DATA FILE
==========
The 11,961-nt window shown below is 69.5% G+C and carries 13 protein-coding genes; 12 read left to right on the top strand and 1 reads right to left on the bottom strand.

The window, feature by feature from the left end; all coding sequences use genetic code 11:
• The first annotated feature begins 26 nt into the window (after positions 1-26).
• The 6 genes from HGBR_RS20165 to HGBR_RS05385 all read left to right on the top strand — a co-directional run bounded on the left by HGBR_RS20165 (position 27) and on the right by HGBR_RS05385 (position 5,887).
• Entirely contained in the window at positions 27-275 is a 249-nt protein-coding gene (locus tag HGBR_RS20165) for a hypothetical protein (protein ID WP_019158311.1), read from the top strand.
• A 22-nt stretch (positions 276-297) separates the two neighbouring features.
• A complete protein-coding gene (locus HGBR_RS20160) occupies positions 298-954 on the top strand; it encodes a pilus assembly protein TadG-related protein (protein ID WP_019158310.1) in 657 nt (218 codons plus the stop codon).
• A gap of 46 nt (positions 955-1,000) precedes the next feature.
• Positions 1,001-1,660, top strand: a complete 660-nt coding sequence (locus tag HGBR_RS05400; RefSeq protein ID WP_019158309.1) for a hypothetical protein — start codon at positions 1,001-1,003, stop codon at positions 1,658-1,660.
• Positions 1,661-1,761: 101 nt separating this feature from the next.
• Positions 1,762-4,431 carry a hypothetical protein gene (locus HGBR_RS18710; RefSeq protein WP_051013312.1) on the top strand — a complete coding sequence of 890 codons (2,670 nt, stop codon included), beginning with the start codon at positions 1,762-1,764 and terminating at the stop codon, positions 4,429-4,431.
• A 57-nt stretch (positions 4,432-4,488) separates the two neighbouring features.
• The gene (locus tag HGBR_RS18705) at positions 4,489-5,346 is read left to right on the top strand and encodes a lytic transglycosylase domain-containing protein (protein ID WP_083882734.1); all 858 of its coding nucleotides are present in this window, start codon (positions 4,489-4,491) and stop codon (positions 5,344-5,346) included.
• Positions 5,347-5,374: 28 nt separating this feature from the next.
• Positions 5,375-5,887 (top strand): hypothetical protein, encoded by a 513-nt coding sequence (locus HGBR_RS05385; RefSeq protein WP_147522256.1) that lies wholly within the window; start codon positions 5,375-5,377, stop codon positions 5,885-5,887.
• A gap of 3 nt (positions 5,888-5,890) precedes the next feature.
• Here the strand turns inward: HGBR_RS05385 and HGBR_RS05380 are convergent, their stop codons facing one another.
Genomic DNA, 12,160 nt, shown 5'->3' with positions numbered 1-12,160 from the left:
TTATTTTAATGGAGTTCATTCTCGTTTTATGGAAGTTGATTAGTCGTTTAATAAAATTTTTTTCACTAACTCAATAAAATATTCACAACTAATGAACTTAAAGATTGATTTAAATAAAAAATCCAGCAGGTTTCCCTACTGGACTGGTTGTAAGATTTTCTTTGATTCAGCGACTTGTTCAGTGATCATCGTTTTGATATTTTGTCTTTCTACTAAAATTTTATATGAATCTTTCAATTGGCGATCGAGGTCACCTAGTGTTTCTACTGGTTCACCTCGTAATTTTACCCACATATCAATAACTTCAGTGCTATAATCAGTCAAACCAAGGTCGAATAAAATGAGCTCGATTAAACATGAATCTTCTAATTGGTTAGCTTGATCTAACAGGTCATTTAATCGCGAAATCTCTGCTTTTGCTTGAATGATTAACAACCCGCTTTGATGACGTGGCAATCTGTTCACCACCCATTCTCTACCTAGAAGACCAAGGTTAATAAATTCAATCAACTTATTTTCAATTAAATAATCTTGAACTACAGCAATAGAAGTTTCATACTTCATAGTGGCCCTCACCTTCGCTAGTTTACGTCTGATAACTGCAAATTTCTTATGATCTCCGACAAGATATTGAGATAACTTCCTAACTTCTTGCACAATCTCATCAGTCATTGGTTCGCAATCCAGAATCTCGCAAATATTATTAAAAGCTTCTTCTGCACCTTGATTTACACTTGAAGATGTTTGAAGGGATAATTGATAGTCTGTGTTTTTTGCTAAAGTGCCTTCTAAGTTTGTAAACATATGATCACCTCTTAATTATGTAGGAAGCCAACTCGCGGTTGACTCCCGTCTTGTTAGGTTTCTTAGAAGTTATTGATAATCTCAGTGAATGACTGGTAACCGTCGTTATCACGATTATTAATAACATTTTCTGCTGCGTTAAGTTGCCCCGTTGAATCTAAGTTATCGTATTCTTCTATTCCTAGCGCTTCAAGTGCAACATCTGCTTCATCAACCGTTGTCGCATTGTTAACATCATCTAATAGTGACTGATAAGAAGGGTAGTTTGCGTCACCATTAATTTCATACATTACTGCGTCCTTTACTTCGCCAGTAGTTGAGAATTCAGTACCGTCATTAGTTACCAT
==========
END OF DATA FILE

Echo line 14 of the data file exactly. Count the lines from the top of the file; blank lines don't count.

• Positions 5,347-5,374: 28 nt separating this feature from the next.